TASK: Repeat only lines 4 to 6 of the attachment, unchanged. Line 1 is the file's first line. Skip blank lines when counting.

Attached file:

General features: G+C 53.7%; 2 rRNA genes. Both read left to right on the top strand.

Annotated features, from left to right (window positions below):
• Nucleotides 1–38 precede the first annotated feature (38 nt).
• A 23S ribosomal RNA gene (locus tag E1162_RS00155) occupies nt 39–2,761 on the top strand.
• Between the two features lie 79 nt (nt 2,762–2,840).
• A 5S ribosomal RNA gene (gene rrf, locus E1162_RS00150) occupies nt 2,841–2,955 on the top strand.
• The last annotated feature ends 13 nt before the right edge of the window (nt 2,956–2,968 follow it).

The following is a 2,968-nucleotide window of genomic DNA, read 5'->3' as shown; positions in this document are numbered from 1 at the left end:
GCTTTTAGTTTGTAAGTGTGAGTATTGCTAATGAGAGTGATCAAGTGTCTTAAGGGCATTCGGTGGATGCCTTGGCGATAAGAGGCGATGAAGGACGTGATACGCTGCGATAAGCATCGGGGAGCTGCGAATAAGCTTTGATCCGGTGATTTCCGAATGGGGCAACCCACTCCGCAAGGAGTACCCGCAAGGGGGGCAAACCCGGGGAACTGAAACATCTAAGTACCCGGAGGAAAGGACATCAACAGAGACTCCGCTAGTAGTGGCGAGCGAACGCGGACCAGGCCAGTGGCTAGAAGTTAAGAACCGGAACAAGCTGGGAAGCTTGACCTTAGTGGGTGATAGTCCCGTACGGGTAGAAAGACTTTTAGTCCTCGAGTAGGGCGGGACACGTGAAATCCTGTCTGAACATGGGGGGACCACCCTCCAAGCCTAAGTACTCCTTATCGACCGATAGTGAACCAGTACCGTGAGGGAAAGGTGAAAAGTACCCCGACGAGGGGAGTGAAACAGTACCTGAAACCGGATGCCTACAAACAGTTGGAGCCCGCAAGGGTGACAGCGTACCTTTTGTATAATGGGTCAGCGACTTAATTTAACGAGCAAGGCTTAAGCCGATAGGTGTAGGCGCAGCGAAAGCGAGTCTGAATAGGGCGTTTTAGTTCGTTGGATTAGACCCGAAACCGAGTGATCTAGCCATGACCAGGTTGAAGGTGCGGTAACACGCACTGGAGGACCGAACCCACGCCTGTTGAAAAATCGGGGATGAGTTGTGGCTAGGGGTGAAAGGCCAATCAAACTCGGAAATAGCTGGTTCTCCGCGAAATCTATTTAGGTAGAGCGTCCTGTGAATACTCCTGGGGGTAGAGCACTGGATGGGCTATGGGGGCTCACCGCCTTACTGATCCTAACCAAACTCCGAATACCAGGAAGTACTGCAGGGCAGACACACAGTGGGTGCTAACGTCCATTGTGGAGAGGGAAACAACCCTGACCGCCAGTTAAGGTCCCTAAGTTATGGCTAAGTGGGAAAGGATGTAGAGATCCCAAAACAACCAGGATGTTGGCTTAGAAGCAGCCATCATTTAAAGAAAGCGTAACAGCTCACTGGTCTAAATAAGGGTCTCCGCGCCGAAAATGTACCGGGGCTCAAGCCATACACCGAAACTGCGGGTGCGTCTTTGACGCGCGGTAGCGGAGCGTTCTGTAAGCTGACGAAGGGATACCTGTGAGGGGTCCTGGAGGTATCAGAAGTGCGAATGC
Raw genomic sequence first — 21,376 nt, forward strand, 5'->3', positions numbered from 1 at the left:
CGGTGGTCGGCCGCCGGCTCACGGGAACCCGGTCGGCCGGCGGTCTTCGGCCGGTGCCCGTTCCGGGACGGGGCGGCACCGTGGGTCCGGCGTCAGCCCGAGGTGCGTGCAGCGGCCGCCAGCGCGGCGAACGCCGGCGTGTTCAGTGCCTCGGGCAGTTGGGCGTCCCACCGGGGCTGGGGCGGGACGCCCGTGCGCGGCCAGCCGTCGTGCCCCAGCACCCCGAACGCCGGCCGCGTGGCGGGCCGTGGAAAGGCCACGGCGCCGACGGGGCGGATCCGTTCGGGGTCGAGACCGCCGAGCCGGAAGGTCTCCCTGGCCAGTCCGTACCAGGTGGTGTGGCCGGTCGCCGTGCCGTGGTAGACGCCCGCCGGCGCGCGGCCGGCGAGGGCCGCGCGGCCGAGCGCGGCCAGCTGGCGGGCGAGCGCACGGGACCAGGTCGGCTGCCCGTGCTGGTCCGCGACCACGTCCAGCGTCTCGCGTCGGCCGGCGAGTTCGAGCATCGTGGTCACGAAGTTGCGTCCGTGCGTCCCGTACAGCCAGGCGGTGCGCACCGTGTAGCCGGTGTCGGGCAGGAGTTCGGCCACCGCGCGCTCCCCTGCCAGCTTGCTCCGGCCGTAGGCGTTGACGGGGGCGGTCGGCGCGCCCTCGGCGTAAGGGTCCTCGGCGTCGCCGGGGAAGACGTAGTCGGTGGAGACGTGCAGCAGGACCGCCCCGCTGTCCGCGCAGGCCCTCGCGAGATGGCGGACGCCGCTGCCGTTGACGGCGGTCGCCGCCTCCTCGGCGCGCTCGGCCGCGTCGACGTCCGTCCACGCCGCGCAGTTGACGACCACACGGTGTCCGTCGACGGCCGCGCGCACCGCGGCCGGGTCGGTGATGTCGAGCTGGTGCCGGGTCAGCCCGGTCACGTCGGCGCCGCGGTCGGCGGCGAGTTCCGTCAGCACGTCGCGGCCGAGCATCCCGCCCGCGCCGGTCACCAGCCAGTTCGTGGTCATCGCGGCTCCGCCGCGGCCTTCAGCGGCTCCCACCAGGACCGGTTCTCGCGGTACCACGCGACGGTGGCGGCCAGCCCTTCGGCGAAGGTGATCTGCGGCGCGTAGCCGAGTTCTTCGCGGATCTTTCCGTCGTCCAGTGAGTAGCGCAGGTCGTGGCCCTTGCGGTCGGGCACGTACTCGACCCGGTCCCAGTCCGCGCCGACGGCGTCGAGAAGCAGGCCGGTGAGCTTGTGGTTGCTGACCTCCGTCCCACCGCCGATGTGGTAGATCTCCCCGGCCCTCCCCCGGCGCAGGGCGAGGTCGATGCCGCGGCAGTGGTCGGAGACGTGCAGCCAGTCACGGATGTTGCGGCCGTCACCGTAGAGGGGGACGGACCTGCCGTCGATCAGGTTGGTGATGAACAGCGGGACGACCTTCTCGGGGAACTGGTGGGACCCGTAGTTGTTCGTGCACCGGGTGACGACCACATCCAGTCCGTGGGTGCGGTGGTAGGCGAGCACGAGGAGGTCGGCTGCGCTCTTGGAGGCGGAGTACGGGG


• A 23S ribosomal RNA gene (locus tag E1162_RS00155) occupies nt 39–2,761 on the top strand.
• Between the two features lie 79 nt (nt 2,762–2,840).
• A 5S ribosomal RNA gene (gene rrf, locus E1162_RS00150) occupies nt 2,841–2,955 on the top strand.